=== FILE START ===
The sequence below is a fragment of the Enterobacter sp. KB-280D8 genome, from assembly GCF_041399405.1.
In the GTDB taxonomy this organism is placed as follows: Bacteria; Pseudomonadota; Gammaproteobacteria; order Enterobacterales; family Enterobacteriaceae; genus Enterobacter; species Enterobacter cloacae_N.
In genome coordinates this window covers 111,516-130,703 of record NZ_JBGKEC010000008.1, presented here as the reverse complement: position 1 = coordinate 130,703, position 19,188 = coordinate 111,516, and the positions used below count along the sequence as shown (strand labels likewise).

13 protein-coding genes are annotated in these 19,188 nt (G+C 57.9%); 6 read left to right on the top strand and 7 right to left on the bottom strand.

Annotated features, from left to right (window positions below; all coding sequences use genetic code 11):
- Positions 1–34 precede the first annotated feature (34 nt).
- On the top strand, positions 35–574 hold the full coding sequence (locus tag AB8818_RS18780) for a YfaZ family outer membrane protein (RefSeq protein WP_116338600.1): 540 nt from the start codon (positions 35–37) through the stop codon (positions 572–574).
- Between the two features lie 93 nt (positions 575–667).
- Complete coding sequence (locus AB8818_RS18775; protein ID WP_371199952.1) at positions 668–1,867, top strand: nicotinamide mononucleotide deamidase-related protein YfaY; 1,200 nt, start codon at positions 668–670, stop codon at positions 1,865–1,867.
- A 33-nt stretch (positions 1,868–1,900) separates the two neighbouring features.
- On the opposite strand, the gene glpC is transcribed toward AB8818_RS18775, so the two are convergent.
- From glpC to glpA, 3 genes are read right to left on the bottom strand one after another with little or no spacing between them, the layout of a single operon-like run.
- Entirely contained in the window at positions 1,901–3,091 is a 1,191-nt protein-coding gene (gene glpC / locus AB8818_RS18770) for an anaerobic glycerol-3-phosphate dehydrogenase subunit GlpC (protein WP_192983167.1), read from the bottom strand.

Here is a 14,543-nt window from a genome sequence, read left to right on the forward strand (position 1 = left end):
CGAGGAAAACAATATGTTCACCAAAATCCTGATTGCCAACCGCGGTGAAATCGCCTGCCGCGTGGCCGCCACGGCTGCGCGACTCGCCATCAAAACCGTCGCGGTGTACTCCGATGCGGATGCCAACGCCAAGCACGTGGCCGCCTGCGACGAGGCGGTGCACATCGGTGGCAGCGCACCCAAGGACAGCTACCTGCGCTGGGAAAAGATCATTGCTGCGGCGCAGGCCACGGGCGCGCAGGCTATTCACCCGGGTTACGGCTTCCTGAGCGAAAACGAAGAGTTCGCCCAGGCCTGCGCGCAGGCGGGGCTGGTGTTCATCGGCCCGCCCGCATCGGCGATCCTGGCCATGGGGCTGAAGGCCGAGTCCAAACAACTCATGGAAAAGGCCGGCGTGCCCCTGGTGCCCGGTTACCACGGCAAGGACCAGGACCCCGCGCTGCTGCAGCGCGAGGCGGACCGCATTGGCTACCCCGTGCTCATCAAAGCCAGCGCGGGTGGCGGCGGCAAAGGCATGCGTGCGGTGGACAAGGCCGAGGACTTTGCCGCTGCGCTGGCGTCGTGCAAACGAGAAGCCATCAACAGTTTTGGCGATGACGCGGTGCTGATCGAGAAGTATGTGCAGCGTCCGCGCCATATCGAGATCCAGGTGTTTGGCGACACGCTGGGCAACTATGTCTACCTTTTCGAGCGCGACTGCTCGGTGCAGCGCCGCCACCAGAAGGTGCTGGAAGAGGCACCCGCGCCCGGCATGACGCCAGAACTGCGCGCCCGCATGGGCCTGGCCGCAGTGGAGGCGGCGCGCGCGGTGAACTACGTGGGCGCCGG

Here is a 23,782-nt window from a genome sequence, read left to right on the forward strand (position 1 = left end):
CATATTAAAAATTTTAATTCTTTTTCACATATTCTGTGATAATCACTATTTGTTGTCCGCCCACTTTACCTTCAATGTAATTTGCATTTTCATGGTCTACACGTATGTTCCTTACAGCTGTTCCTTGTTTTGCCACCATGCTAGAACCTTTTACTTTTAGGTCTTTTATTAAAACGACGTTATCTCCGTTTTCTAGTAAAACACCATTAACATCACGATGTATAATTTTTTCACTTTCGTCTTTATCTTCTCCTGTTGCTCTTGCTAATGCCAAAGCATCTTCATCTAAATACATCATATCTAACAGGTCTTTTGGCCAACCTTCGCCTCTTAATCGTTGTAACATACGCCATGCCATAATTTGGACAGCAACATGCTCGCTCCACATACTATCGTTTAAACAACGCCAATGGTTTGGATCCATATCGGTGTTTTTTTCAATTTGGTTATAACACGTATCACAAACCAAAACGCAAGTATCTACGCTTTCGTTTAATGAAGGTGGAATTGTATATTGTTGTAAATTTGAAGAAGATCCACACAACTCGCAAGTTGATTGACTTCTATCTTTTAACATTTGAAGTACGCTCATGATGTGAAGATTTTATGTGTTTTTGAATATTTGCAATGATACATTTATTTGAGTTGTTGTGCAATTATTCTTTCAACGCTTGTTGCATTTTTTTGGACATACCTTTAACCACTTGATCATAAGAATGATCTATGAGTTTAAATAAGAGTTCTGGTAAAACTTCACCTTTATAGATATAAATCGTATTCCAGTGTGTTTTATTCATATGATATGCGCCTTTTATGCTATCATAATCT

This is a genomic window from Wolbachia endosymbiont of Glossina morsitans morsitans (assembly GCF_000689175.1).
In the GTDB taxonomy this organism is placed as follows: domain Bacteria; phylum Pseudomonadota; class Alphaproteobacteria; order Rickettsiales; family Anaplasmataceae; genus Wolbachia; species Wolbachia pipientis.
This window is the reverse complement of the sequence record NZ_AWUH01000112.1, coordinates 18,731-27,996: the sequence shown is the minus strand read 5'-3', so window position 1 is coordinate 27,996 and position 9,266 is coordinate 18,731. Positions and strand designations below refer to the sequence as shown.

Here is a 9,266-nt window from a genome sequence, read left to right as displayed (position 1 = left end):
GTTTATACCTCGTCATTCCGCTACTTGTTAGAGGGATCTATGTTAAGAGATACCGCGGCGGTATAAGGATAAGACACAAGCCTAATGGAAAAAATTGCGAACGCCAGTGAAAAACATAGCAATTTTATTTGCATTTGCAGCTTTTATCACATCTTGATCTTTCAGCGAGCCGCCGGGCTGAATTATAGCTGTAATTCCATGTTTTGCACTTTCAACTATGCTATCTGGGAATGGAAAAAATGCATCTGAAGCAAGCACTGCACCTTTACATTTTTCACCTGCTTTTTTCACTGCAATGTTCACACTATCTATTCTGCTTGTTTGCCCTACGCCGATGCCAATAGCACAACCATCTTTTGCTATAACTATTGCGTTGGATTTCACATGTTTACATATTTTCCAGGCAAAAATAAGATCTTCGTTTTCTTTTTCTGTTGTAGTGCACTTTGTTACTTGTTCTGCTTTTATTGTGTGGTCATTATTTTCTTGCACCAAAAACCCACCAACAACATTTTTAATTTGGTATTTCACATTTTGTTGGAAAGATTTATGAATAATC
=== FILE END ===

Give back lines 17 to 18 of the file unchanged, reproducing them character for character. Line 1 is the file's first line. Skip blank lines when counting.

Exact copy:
CATATTAAAAATTTTAATTCTTTTTCACATATTCTGTGATAATCACTATTTGTTGTCCGCCCACTTTACCTTCAATGTAATTTGCATTTTCATGGTCTACACGTATGTTCCTTACAGCTGTTCCTTGTTTTGCCACCATGCTAGAACCTTTTACTTTTAGGTCTTTTATTAAAACGACGTTATCTCCGTTTTCTAGTAAAACACCATTAACATCACGATGTATAATTTTTTCACTTTCGTCTTTATCTTCTCCTGTTGCTCTTGCTAATGCCAAAGCATCTTCATCTAAATACATCATATCTAACAGGTCTTTTGGCCAACCTTCGCCTCTTAATCGTTGTAACATACGCCATGCCATAATTTGGACAGCAACATGCTCGCTCCACATACTATCGTTTAAACAACGCCAATGGTTTGGATCCATATCGGTGTTTTTTTCAATTTGGTTATAACACGTATCACAAACCAAAACGCAAGTATCTACGCTTTCGTTTAATGAAGGTGGAATTGTATATTGTTGTAAATTTGAAGAAGATCCACACAACTCGCAAGTTGATTGACTTCTATCTTTTAACATTTGAAGTACGCTCATGATGTGAAGATTTTATGTGTTTTTGAATATTTGCAATGATACATTTATTTGAGTTGTTGTGCAATTATTCTTTCAACGCTTGTTGCATTTTTTTGGACATACCTTTAACCACTTGATCATAAGAATGATCTATGAGTTTAAATAAGAGTTCTGGTAAAACTTCACCTTTATAGATATAAATCGTATTCCAGTGTGTTTTATTCATATGATATGCGCCTTTTATGCTATCATAATCT

This is a genomic window from Wolbachia endosymbiont of Glossina morsitans morsitans (assembly GCF_000689175.1).